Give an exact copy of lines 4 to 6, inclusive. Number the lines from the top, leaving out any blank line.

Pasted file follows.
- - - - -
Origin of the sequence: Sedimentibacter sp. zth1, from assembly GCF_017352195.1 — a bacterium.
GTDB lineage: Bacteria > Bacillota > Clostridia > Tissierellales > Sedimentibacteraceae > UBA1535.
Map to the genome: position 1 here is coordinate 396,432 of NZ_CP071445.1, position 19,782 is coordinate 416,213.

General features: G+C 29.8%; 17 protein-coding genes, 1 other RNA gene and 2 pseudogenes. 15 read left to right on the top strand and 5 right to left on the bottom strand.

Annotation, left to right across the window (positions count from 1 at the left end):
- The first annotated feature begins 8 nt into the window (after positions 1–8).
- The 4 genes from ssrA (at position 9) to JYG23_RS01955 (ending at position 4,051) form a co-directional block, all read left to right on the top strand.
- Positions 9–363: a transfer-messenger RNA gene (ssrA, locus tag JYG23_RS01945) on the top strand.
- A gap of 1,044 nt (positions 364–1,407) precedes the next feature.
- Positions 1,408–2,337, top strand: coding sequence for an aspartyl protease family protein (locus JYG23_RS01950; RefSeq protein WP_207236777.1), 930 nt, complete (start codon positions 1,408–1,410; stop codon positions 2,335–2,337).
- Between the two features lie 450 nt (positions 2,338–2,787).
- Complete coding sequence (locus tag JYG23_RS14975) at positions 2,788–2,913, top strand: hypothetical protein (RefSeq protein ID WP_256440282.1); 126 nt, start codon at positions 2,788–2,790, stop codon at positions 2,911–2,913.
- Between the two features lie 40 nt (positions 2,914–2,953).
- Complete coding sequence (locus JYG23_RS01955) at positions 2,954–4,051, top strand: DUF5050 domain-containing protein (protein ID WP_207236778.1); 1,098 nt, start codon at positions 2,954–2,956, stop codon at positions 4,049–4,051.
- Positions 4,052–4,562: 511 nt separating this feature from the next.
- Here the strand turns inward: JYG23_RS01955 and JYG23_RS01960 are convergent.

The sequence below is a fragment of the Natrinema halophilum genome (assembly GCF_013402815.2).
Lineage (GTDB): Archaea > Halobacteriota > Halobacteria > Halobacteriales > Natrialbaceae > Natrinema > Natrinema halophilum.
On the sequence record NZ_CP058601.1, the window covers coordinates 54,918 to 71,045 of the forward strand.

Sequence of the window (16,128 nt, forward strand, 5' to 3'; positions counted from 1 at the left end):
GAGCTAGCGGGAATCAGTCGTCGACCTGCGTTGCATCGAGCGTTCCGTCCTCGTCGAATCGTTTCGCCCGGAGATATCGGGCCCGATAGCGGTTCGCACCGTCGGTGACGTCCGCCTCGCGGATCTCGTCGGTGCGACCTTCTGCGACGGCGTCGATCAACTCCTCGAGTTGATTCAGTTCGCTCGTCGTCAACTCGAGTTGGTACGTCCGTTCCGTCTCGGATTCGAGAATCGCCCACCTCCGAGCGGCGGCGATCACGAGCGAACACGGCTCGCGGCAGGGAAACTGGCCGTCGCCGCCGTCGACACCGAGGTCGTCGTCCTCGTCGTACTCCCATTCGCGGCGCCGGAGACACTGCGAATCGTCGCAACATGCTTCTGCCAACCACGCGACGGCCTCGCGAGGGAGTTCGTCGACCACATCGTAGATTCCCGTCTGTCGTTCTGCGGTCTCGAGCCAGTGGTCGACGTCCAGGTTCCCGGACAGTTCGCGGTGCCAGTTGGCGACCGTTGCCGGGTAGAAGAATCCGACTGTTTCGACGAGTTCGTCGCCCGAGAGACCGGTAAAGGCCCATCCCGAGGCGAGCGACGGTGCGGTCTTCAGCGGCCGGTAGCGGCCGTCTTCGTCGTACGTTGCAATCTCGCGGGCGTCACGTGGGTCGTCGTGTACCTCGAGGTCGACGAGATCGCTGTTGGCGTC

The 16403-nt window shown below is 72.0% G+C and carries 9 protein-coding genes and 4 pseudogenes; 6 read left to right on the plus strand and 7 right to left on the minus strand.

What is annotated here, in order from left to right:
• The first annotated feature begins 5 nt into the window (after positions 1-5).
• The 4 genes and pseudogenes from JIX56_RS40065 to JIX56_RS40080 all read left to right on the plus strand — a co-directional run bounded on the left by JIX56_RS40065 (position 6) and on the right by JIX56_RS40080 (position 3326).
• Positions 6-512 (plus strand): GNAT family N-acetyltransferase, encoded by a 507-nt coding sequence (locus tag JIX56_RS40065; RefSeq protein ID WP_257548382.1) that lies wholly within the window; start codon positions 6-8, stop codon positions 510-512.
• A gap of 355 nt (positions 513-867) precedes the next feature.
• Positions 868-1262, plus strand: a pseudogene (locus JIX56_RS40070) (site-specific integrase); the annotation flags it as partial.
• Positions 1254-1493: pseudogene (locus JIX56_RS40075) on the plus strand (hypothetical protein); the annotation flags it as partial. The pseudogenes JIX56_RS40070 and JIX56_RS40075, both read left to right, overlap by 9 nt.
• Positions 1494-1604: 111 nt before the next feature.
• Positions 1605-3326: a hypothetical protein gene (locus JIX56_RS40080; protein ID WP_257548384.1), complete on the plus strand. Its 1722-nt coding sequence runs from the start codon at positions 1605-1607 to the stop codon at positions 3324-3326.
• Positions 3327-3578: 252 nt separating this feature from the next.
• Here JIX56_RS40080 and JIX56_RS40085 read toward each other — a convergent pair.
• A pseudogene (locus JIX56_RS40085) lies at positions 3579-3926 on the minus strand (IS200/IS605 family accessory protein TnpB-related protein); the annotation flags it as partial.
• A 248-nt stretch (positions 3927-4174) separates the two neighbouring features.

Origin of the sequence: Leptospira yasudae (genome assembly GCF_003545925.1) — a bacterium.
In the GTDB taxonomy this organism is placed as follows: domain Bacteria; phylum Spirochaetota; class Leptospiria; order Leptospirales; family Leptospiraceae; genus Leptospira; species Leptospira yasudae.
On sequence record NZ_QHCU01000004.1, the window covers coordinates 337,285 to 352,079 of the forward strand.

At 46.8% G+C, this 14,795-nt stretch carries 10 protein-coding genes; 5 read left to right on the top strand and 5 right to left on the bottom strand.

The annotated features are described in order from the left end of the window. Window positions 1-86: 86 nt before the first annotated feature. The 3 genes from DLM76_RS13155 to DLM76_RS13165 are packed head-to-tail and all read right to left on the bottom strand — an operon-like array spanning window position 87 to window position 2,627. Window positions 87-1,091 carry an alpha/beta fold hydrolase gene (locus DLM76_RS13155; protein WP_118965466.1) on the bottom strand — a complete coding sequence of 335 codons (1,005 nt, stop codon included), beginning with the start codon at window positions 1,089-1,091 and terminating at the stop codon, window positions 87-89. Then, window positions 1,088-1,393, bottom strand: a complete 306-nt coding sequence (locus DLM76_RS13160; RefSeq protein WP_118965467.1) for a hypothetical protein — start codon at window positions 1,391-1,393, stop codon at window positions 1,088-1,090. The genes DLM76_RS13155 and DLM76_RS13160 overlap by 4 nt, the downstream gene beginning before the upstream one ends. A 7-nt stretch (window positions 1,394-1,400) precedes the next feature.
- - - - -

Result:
General features: G+C 29.8%; 17 protein-coding genes, 1 other RNA gene and 2 pseudogenes. 15 read left to right on the top strand and 5 right to left on the bottom strand.

Annotation, left to right across the window (positions count from 1 at the left end):
- The first annotated feature begins 8 nt into the window (after positions 1–8).